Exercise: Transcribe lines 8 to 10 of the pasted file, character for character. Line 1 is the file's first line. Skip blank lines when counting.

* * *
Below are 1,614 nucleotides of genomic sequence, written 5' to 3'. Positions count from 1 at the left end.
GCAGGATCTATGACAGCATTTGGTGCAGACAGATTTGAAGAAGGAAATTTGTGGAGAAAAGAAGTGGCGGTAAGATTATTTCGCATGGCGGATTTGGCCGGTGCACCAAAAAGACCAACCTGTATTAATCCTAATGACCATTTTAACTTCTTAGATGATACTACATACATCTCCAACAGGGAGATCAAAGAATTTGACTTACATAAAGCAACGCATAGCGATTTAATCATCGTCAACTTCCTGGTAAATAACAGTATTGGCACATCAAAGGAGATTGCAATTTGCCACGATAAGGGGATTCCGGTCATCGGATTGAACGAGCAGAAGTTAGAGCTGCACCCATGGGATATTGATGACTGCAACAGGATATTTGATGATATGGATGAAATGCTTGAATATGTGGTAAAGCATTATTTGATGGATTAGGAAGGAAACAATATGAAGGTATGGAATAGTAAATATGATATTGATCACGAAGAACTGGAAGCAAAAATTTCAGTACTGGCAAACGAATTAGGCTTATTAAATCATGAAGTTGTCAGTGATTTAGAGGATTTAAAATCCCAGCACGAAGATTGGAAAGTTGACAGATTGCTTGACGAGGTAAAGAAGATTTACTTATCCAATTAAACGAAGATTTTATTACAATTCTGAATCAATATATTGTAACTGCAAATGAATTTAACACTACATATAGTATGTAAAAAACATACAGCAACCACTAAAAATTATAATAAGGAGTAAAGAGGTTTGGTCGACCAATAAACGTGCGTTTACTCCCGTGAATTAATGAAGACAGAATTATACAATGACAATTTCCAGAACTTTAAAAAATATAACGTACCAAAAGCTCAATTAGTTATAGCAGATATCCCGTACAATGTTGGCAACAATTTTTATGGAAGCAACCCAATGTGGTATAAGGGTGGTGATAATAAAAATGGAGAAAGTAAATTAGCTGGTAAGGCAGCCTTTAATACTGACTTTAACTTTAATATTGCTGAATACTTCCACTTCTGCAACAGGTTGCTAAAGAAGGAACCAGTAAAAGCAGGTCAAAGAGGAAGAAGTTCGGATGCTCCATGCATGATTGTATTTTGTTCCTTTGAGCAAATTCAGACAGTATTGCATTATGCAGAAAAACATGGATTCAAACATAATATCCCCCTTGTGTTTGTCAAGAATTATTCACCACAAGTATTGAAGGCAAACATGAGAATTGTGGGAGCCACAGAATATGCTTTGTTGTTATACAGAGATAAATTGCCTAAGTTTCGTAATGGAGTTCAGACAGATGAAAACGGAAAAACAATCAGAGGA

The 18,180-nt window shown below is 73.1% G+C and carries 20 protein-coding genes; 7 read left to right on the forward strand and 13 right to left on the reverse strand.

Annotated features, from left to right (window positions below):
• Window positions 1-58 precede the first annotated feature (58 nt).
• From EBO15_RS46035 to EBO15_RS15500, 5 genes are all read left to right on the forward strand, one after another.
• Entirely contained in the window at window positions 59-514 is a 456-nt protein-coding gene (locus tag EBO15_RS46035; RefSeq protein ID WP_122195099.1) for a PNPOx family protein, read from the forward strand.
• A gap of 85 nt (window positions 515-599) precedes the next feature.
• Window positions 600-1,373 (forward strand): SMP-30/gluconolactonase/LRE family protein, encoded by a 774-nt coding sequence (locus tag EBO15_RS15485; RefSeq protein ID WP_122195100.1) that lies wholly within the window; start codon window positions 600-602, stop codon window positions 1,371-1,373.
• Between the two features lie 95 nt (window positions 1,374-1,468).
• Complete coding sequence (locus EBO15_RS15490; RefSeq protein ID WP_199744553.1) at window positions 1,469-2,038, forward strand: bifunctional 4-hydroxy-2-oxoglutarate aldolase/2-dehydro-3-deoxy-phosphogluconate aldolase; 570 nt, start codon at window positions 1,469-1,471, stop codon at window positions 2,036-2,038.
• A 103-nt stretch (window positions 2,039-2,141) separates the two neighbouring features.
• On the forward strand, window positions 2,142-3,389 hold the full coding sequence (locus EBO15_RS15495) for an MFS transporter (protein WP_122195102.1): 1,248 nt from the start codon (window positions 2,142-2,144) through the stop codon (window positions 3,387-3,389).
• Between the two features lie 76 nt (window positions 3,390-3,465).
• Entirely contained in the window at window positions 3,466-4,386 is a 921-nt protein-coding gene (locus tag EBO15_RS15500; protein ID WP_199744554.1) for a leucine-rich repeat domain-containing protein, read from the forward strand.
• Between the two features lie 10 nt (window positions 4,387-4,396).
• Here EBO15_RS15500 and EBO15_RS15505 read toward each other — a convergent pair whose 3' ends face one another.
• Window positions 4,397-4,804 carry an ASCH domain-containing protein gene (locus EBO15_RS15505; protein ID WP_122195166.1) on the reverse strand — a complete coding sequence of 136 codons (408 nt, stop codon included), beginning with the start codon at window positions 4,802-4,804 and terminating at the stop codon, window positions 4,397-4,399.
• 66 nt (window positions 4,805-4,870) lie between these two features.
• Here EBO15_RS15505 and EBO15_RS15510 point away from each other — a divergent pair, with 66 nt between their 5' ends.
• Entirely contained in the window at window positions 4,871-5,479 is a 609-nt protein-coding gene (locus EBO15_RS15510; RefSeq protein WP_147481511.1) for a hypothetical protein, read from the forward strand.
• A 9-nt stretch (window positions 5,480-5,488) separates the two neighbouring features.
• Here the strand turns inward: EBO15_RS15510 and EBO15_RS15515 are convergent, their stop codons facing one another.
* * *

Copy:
• A gap of 85 nt (window positions 515-599) precedes the next feature.
• Window positions 600-1,373 (forward strand): SMP-30/gluconolactonase/LRE family protein, encoded by a 774-nt coding sequence (locus tag EBO15_RS15485; RefSeq protein ID WP_122195100.1) that lies wholly within the window; start codon window positions 600-602, stop codon window positions 1,371-1,373.
• Between the two features lie 95 nt (window positions 1,374-1,468).